Our monthly roundup of new gadgets
Fujifilm has blended compactness and performance in its latest X-E3 camera, a powerhouse that comes in a small body. The Fujifilm X-E3 sports a retro look and comes bundled with all the latest features. Weighing about 337 grams, the petite camera body comes with silver top and rubber body which definitely looks good and feels sturdy. The top panel comprises of two dials; one for shutter speed and one for exposure composition and auto-mode selector lever. The rest of the control buttons are located above and on the right side of the screen. The X-E3 does not have the standard navigation - what it has is a joystick to change your focus. The X-E3 features an APS-C 24.3 megapixel X-Trans CMOS III sensor and the X-Processor Pro image processing engine. It features a 325 autofocus system and 15 colour profile modes. Daylight pictures were very impressive, very sharp with a balanced bokeh effect. Like most cameras in this price bracket, the X-E3 can also shoot 4K videos.The quality and colour is great. The device also supports wireless connectivity and bluetooth for transferring files. The X-E3 uses a NP-W126S Li-ion battery and has a decent battery life. The X-E3 is priced at Rs 70,999 (body only), with 18-55mm kit it comes for Rs 102,999 and with 23mm F2 kit it is priced at Rs 89,999.
The latest headphone from Bose is the QC35 II --- in terms of design and looks, it looks exactly like its predecessor. The built-in Google Assistant on the left ear cup is new. The Bose QC 35 II doesn’t disappoint in comfort. The ear cups have leather coating which is really soft and comfortable even if you use it for couple of hours straight. The plastic body feels sturdy and durable with the control buttons and the power on/off button located conveniently within reachable distance. The headband has a soft fabric on the inside and leather on the outside -- this ensures that it’s lighter and softer on the head while still managing to look premium and durable. These are seriously light headphones and really make a difference for music buffs. The Bose QC35 II comes in two colours: black and silver. The moment you turn it on, the noise outside just seems to disappear. Bose has been synonymous with high-quality headphones and the QC35 II lives up to the legacy. It strikes all the right notes and doesn’t miss a single beat - literally and figuratively. The audio clarity is excellent - even though it doesn’t support Hi-Res audio - with the highs, lows and mids completely in sync. The bass could have been punchier but still delivers good output. From Bob Dylan to George Ezra, from George Michael to Sam Smith, from Lauren Hill to Kehlani and from Mick Jagger to Harry Styles, the Bose QC 35 II gives you a delightful listening experience. It comes with 20 hours of battery. With the QC35 II, Bose seems to have another winner on its hands. Price: Rs 29, 363.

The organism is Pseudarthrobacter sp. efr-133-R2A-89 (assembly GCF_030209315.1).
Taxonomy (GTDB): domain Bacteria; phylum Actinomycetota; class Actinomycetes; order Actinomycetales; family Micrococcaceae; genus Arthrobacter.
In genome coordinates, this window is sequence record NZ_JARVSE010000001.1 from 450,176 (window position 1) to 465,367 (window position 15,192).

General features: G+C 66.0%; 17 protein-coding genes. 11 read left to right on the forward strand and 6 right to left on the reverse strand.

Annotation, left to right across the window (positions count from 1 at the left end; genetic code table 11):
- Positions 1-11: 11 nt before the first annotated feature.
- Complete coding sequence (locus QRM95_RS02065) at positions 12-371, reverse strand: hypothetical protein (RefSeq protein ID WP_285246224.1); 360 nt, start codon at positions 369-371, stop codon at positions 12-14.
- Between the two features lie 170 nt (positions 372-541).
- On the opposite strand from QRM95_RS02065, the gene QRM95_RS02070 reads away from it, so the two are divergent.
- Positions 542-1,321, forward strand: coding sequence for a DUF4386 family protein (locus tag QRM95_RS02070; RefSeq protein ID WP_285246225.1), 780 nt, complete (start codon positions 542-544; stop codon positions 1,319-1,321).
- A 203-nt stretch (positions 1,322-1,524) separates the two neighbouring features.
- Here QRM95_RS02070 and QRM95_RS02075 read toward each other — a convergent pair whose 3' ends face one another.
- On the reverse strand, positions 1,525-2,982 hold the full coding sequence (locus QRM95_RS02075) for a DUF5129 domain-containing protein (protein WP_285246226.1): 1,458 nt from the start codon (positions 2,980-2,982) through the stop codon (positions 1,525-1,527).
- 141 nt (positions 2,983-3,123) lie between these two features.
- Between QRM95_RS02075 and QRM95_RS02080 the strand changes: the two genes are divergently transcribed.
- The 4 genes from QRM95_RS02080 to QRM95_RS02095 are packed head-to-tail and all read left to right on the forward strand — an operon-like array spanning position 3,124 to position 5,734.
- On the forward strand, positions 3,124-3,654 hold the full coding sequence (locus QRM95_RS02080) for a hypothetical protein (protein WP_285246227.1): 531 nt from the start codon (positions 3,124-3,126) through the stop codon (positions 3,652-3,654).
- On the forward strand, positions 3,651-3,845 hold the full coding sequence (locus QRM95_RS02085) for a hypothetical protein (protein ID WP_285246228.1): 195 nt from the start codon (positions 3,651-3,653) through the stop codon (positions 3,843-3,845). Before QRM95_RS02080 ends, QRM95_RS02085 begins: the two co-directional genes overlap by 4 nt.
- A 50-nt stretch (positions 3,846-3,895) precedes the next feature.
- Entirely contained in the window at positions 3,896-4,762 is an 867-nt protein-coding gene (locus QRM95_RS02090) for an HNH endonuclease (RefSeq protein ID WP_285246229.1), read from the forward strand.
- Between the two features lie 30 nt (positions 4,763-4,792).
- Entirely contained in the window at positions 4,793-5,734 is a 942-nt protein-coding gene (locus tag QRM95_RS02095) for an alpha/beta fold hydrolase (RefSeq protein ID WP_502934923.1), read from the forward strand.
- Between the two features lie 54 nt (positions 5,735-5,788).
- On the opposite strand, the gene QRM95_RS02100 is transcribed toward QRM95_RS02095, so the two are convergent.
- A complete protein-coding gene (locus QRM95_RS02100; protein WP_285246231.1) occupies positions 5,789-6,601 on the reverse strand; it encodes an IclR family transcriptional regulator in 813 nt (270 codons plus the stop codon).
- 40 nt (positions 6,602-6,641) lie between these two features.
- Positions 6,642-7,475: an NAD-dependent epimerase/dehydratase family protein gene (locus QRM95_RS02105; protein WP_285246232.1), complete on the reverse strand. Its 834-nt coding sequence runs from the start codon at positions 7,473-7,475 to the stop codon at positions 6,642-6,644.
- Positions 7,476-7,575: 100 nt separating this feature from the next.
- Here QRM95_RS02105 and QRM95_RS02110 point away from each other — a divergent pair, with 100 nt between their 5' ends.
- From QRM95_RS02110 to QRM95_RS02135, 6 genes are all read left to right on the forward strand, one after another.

There’s a new incredible office chair making the rounds in the business community, and it’s reinventing the way people are thinking about how they buy the best office chairs. The company is called Vitra, the chair is called the Pacific, and it’s popular enough that Jony Ive, the chief design officer for Apple, bought the very first one available and eventually made them a mainstay in Apple’s gleaming, cult-like new headquarters. The Pacific is an interesting sort of chair, with a different design philosophy than the popular office chairs of past years. Past office chairs were designed with the idea that people were going to be spending a whole lot of hours in them, getting some serious computer work done. They were designed for minute, manual customisation, comfort, support, and ergonomics for long periods of work. The Pacific…is not. Instead, it’s designed around the philosophy that many of today’s workplaces are fast moving environments where people fill different roles and don’t spend a lot of time sitting down. These chairs are designed for active conversations, energetic art or design work, fast-paced meetings, and getting things done. That philosophy extends to other features the chair has, as well: you customise a lot of when you first order the chair, and much less when it arrives: Most of the mechanical components are entirely hidden by the backrest. This leaves you with choices for just three different heights, light or dark colours, and movable or immovable armrests. If this stark, movement-oriented approach sounds good to you, you can get a Pacific hair for only around Rs. 76,098.